AKT (v-akt murine thymoma viral oncogene homolog 1) and N-Ras (neuroblastoma ras viral oncogene homolog) coactivation in the mouse liver promotes rapid carcinogenesis by way of mTOR (mammalian target of rapamycin complex 1), FOXM1 (forkhead box M1)/SKP2, and c-Myc pathways

Authors


  • Potential conflict of interest: Nothing to report.

  • Supported by NIH grants R21CA131625 and R01CA136606 to XC; P30DK026743 for UCSF Liver Center; the Deutsche Forschungsgemeinschaft DFG (grant number Do622/2-1) to FD and (grant number Ev168/2-1) to ME. SM and GD were supported in part by a fellowship from the Master and Back Program, Sardegna Ricerche, RAS.

Abstract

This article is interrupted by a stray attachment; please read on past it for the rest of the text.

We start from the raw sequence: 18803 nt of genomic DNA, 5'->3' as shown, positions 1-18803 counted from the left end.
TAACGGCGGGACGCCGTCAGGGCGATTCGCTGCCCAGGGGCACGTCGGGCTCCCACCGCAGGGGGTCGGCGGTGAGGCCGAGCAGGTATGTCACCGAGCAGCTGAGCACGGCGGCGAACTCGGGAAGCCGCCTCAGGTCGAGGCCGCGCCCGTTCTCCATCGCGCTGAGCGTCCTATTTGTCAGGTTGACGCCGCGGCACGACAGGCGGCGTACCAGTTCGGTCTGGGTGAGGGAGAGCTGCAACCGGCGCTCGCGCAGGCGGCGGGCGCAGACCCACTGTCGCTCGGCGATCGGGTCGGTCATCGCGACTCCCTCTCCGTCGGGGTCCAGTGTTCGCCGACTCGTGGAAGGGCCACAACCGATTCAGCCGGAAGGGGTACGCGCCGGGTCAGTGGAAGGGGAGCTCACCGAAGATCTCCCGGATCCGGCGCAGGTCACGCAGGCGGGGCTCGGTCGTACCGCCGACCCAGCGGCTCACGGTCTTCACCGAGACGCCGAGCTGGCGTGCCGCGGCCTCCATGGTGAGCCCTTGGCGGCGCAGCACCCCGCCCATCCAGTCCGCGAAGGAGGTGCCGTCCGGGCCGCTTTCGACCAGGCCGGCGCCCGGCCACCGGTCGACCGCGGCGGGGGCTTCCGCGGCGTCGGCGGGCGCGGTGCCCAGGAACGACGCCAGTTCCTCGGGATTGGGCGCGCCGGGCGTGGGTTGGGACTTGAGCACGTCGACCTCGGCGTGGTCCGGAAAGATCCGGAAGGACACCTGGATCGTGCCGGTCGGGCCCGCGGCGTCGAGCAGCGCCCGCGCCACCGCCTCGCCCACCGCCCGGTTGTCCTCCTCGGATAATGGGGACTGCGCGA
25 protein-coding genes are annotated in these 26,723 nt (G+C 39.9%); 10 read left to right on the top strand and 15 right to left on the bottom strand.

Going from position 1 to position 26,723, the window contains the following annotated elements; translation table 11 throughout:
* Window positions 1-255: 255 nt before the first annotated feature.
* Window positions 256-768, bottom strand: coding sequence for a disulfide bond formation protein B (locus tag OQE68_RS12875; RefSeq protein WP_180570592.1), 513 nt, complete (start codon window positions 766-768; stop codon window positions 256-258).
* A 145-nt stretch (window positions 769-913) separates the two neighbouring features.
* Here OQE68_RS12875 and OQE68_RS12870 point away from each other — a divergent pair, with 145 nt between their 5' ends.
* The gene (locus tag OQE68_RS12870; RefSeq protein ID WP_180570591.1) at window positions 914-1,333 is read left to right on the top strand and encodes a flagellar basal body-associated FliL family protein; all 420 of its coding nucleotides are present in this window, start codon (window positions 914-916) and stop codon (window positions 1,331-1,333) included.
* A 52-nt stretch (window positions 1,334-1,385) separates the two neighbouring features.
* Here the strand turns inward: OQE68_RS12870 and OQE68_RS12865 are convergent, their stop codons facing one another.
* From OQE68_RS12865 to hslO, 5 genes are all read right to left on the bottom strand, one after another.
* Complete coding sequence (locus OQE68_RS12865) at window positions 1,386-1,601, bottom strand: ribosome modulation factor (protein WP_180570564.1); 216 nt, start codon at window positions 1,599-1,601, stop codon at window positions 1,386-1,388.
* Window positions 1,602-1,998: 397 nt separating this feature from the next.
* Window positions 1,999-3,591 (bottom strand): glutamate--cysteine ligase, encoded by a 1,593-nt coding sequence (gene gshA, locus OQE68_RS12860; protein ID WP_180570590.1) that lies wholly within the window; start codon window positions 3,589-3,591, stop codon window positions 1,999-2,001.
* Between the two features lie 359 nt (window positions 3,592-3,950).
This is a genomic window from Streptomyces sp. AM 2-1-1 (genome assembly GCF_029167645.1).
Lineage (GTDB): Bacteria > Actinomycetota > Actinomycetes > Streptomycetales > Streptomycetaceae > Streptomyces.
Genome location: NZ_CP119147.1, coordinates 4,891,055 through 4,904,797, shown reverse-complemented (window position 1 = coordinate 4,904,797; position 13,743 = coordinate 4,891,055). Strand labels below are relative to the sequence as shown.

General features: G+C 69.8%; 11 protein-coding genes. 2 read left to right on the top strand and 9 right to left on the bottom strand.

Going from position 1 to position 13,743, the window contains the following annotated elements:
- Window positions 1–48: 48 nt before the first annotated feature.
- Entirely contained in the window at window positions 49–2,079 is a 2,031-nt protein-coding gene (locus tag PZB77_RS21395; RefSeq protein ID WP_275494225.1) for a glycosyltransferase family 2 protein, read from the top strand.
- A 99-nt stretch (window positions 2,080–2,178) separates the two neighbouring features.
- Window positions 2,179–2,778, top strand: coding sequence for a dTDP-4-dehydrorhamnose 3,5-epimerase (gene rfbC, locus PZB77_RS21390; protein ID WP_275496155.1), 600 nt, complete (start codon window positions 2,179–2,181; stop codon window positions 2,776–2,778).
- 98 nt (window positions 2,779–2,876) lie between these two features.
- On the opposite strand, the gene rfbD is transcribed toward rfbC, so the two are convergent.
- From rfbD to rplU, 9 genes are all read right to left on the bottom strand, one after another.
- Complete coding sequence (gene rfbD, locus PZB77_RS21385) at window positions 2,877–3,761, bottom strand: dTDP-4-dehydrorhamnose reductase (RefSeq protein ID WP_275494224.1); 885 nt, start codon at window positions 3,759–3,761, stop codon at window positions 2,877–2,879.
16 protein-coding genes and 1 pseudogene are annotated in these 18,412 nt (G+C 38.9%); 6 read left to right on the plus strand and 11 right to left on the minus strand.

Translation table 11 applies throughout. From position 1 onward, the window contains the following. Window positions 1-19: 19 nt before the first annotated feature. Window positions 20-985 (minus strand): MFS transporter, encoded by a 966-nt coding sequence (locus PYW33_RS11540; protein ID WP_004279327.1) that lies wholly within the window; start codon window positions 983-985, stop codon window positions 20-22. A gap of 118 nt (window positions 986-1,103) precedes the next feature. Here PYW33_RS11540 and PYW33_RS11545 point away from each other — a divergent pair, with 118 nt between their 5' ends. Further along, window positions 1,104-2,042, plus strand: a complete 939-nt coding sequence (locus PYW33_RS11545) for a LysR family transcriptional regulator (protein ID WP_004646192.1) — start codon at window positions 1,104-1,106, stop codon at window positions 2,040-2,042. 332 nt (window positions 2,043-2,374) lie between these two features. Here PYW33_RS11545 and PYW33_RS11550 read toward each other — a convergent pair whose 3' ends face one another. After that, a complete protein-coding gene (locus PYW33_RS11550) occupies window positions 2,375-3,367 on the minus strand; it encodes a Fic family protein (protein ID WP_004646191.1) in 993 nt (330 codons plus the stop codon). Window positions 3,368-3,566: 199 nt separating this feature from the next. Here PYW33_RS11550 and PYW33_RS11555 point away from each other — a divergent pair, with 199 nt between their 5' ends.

Activation of v-akt murine thymoma viral oncogene homolog (AKT) and Ras pathways is often implicated in carcinogenesis. However, the oncogenic cooperation between these two cascades in relationship to hepatocellular carcinoma (HCC) development remains undetermined. To investigate this issue, we generated a mouse model characterized by combined overexpression of activated forms of AKT and neuroblastoma Ras viral oncogene homolog (N-Ras) protooncogenes in the liver by way of hydrodynamic gene transfer. The molecular mechanisms underlying crosstalk between AKT and N-Ras were assessed in the mouse model and further evaluated in human and murine HCC cell lines. We found that coexpression of AKT and N-Ras resulted in a dramatic acceleration of liver tumor development when compared with mice overexpressing AKT alone, whereas N-Ras alone did not lead to tumor formation. At the cellular level, concomitant up-regulation of AKT and N-Ras resulted in increased proliferation and microvascularization when compared with AKT-injected mice. Mechanistic studies suggested that accelerated hepatocarcinogenesis driven by AKT and N-Ras resulted from a strong activation of mammalian target of rapamycin complex 1 (mTORC1). Furthermore, elevated expression of FOXM1/SKP2 and c-Myc also contributed to rapid tumor growth in AKT/Ras mice, yet by way of mTORC1-independent mechanisms. The biological effects of coactivation of AKT and N-Ras were then recapitulated in vitro using HCC cell lines, which supports the functional significance of mTORC1, FOXM1/SKP2, and c-Myc signaling cascades in mediating AKT and N-Ras-induced liver tumor development. Conclusion: Our data demonstrate the in vivo crosstalk between the AKT and Ras pathways in promoting liver tumor development, and the pivotal role of mTORC1-dependent and independent pathways in mediating AKT and Ras induced hepatocarcinogenesis. (HEPATOLOGY 2011)

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